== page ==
Magnitude of income-related disparities in adverse perinatal outcomes
1 Department of Psychology, Wilfrid Laurier University, 75 University Avenue West, Waterloo, Ontario, Canada
2 Centre for Research on Inner City Health, St. Michael’s Hospital and Dalla Lana School of Public Health, University of Toronto, Toronto, Ontario, Canada
3 Department of Obstetrics and Gynaecology, Dalhousie University, Halifax, Nova Scotia, Canada
4 Reproductive Care Program of Nova Scotia, Halifax, Nova Scotia, Canada
5 Department of Obstetrics & Gynaecology, School of Population and Public Health, University of British Columbia and the Children’s and Women’s Hospital of British Columbia, Vancouver, British Columbia, Canada
6 Department of Paediatric Medicine, Hospital for Sick Children, Toronto, Ontario, Canada
BMC Pregnancy and Childbirth 2014, 14:96 doi:10.1186/1471-2393-14-96Published: 4 March 2014
To assess and compare multiple measurements of socioeconomic position (SEP) in order to determine the relationship with adverse perinatal outcomes across various contexts.
A birth registry, the Nova Scotia Atlee Perinatal Database, was confidentially linked to income tax and related information for the year in which delivery occurred. Multiple logistic regression was used to examine odds ratios between multiple indicators of SEP and multiple adverse perinatal outcomes in 117734 singleton births between 1988 and 2003. Models for after tax family income were also adjusted for neighborhood deprivation to gauge the relative magnitude of effects related to SEP at both levels. Effects of SEP were stratified by single- versus multiple-parent family composition, and by urban versus rural location of residence.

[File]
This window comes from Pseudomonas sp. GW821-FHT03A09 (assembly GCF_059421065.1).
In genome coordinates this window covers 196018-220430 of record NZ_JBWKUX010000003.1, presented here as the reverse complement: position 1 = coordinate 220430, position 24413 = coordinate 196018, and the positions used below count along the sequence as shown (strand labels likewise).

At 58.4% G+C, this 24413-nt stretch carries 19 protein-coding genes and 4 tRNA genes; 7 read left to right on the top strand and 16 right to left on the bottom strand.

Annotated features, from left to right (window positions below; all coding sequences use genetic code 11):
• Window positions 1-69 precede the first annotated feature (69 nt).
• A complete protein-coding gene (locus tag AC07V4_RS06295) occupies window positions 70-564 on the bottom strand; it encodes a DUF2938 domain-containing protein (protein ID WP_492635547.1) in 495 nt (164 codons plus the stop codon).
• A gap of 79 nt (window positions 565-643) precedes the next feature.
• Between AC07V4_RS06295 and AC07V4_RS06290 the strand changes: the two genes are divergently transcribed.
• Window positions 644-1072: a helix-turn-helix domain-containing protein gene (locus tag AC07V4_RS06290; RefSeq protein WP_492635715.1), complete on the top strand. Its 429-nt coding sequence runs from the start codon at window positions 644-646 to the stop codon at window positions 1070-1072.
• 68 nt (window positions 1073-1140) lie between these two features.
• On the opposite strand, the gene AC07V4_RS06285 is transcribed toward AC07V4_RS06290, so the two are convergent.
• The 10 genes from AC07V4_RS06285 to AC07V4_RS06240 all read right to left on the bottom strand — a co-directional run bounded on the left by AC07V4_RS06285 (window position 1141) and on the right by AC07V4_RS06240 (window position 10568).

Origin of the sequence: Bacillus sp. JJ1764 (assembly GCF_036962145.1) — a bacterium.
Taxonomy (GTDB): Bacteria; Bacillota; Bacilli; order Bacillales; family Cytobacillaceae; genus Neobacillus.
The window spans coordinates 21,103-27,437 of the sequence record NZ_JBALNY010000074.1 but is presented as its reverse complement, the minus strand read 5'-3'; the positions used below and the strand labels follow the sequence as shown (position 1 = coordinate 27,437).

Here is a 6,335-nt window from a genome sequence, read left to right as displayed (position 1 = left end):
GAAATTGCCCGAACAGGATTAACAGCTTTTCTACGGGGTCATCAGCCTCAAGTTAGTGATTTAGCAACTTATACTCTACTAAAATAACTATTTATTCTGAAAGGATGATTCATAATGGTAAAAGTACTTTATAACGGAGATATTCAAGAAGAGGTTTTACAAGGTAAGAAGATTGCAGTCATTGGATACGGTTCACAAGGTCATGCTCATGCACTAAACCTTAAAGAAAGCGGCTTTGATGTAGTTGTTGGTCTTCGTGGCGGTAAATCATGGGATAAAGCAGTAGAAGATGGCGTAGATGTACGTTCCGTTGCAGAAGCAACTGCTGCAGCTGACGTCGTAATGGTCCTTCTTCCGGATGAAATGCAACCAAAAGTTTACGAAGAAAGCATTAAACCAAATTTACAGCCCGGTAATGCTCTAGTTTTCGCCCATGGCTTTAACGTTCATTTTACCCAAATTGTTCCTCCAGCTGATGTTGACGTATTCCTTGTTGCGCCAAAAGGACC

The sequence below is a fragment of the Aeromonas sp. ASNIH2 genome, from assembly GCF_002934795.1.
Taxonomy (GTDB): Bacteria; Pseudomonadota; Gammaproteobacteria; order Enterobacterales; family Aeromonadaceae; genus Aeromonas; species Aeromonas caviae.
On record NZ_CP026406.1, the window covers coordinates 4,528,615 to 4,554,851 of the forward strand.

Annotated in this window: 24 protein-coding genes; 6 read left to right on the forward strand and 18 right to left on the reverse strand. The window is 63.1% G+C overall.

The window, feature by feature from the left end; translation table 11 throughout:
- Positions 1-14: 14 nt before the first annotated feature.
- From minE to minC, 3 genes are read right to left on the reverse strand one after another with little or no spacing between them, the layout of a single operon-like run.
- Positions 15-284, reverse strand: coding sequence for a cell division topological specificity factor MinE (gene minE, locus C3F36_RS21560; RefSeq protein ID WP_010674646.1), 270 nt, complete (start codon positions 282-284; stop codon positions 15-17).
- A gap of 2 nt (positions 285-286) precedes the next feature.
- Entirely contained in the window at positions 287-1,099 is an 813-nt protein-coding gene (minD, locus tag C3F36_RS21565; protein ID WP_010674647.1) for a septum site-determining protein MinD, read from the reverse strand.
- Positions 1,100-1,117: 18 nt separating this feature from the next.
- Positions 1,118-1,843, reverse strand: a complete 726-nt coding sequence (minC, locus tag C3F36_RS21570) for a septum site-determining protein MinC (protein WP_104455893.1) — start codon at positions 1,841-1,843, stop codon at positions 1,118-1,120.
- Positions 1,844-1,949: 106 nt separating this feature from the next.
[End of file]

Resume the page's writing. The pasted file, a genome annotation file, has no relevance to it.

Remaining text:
The risk of small for gestational age and spontaneous preterm birth was higher across all the indicators of lower SEP, while risk for large for gestational age was lower across indicators of lower SEP. Higher risk of postneonatal death was demonstrated for several measures of lower SEP. Higher material deprivation in the neighborhood of residence was associated with increased risk for perinatal death, small for gestational age birth, and iatrogenic and spontaneous preterm birth. Family composition and urbanicity were shown to modify the association between income and some perinatal outcomes.
This study highlights the importance of understanding the definitions of SEP and the mechanisms that lead to the association between income and poor perinatal outcomes, and broadening the types of SEP measures used in some cases.